WASHINGTON – The National Council of Social Studies (NCSS) partnered with the U.S. Committee for Ukrainian Holodomor-Genocide Awareness to host a national webinar on September 17 on the Ukrainian Holodomor titled “Stalin’s Cover-Up of the Ukrainian Famine Genocide, 1932-1933: The Original Fake News.”
Speakers in the webinar were Doris Duzyj of Michigan, Dr. Christopher Mauriello of Massachusetts and Michael Sawkiw Jr. of Washington.
The webinar began with a PowerPoint presentation by Ms. Duzyj explaining the vulnerability of Ukraine’s geographic location, its history of dominance by numerous empires and subsequent suffering, and persecution under Stalin’s regime. Statistical data about population losses was reviewed from the Harvard MAPA project. The apologist reporting by Walter Duranty of The New York Times, and the suppression of information from Gareth Jones and Malcolm Muggeridge were discussed in the context of disinformation and denial. Ms. Duzyj referred secondary school educators to numerous reference sources, lesson plans and films concerning the Holodomor.
Dr. Mauriello, director of the Center for Holocaust and Genocide Studies (CHGS) at Salem State University in Massachusetts, explained the center’s mission of teaching comparative genocides and human rights to today’s generation of students. Pictures were shared of CHGS students in Rwanda who were experiencing post-genocide reconciliation and reconstruction first-hand. Middle and high school teacher workshops are held at the CHGS on topics such as “The Attack on Truth: Media and Democracy.” By teaching the foundational themes of genocide (i.e., Dr. Gregory Stanton’s “10 Stages of Genocide”), the center creates a broader context for social justice and human rights education.
Michael Sawkiw Jr., chairman of the U.S. Committee on Ukrainian Holodomor-Genocide Awareness, spoke about Ukrainians in the diaspora. Images of prominent Ukrainian Americans in the arts, sciences and military were displayed for the webinar participants. Mr. Sawkiw explained to social studies teachers nationwide the state-by-state efforts to recognize the Holodomor as a genocide. He also discussed the recognition of the Holodomor by the United States government and the building of the Holodomor Memorial in Washington through the initiative of former Rep. Sander Levin (D-Mich.), former co-chair of the Congressional Ukraine Caucus.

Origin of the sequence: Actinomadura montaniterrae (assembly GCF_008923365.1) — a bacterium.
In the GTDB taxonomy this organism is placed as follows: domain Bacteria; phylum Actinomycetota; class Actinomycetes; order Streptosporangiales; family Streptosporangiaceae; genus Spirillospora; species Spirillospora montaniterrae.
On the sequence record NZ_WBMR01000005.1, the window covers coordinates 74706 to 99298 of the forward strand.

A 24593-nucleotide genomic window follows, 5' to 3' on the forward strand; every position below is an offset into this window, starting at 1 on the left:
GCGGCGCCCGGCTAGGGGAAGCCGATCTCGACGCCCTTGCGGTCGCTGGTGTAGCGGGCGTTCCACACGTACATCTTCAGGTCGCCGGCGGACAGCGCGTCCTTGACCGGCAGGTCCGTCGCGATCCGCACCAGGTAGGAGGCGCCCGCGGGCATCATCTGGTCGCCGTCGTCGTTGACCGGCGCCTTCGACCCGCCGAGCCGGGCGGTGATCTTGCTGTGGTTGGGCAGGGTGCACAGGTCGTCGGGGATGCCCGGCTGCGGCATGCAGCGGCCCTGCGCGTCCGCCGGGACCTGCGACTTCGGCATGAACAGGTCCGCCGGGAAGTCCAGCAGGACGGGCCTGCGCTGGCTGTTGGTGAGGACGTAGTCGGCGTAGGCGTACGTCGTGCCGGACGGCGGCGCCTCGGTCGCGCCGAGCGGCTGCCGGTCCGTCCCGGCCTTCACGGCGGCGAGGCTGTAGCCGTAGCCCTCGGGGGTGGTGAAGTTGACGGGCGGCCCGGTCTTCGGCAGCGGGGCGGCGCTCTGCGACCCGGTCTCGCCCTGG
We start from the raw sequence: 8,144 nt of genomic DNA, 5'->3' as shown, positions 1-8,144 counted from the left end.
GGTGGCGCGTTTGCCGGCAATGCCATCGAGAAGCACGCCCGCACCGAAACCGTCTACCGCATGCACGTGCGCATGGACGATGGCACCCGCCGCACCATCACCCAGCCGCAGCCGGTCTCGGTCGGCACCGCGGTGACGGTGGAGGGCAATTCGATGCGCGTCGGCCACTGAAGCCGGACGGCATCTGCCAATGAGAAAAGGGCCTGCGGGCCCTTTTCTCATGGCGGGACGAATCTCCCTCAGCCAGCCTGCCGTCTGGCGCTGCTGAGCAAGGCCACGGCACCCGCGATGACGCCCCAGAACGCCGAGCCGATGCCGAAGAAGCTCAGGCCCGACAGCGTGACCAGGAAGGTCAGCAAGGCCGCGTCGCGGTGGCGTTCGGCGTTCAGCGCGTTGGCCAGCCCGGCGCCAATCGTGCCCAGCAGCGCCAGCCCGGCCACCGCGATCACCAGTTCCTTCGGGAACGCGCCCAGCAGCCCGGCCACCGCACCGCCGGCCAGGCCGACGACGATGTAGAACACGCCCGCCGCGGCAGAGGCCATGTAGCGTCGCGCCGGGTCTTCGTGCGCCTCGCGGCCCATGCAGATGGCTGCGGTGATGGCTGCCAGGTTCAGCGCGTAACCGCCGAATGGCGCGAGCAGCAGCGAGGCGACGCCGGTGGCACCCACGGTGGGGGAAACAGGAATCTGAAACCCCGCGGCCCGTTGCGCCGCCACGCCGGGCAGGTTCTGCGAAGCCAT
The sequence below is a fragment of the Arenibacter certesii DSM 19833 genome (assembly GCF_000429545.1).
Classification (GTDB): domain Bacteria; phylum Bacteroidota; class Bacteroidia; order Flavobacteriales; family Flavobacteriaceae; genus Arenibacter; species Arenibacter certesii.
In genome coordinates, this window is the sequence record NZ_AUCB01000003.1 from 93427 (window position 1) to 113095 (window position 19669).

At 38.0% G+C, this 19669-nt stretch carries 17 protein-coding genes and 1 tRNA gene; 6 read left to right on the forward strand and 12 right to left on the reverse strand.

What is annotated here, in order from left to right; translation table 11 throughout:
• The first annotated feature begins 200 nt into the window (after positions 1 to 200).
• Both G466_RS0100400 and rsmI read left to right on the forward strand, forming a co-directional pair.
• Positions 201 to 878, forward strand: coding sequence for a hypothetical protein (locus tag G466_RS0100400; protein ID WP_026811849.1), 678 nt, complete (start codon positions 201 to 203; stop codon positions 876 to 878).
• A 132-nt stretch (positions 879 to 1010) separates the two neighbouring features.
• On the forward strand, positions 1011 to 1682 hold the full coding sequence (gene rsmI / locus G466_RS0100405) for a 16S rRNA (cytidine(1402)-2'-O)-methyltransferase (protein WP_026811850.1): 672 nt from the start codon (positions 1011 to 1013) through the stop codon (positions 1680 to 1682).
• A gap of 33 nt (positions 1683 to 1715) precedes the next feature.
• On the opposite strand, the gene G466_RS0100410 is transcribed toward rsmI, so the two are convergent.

The National Council of Social Studies records its webinars and places them in its archives. Members have access to all webinars hosted by NCSS. It is hoped that the Holodomor webinar will be released to the www.ukrainegenocide.com website in the future, along with lesson plans for educator access. (Holodomor lesson plans for Michigan educators are currently on www.EduPaths.org.)
During the age of COVID-19 and the growing use of webinars, the U.S. Holodomor Committee has been encouraging its members to reach out to their respective state councils on social studies to collaborate on educational webinars. Members of the committee now represent 29 states across the United States. As a result, efforts are being made in several states to participate in virtual annual conferences. Thanks to the outreach of Roksolana Karmazyn of the Dallas (Texas) Holodomor Committee, members of the U.S. Holodomor Committee (Ms. Duzyj and Mr. Sawkiw) also presented at a webinar of the Texas Council for Social Studies conference “Power of Community” on October 2. The title of the webinar was the same as the NCSS webinar: “Stalin’s Cover-Up of the Ukrainian Famine Genocide, 1932-1933: The Original Fake News.”
Future plans of the U.S. Holodomor Committee include:
— Virtual ceremonies for the fifth anniversary of the Holodomor Monument in Washington on Saturday, November 7, (details to follow);
— Partnering with a food pantry in November for virtual donations in the amount of $19.33 (symbolic gesture for the year of the Holodomor);
— Promotion of the Holodomor curriculum within social studies lessons in public high schools throughout the country;
— Efforts to revoke New York Times correspondent Duranty’s Pulitzer Prize;
— Creation of a descendants’ network for Holodomor survivors and their offspring; and,
— Heightened awareness of the sale of memorabilia and products with Soviet symbols on the Internet.
For more information on advancing Holodomor awareness and Holodomor curriculum within public high schools, readers may e-mail Ms. Duzyj at Doris99@aol.com or the U.S. Holodomor Committee at UkraineGenocide@gmail.com, or go to the website www.ukrainegenocide.com.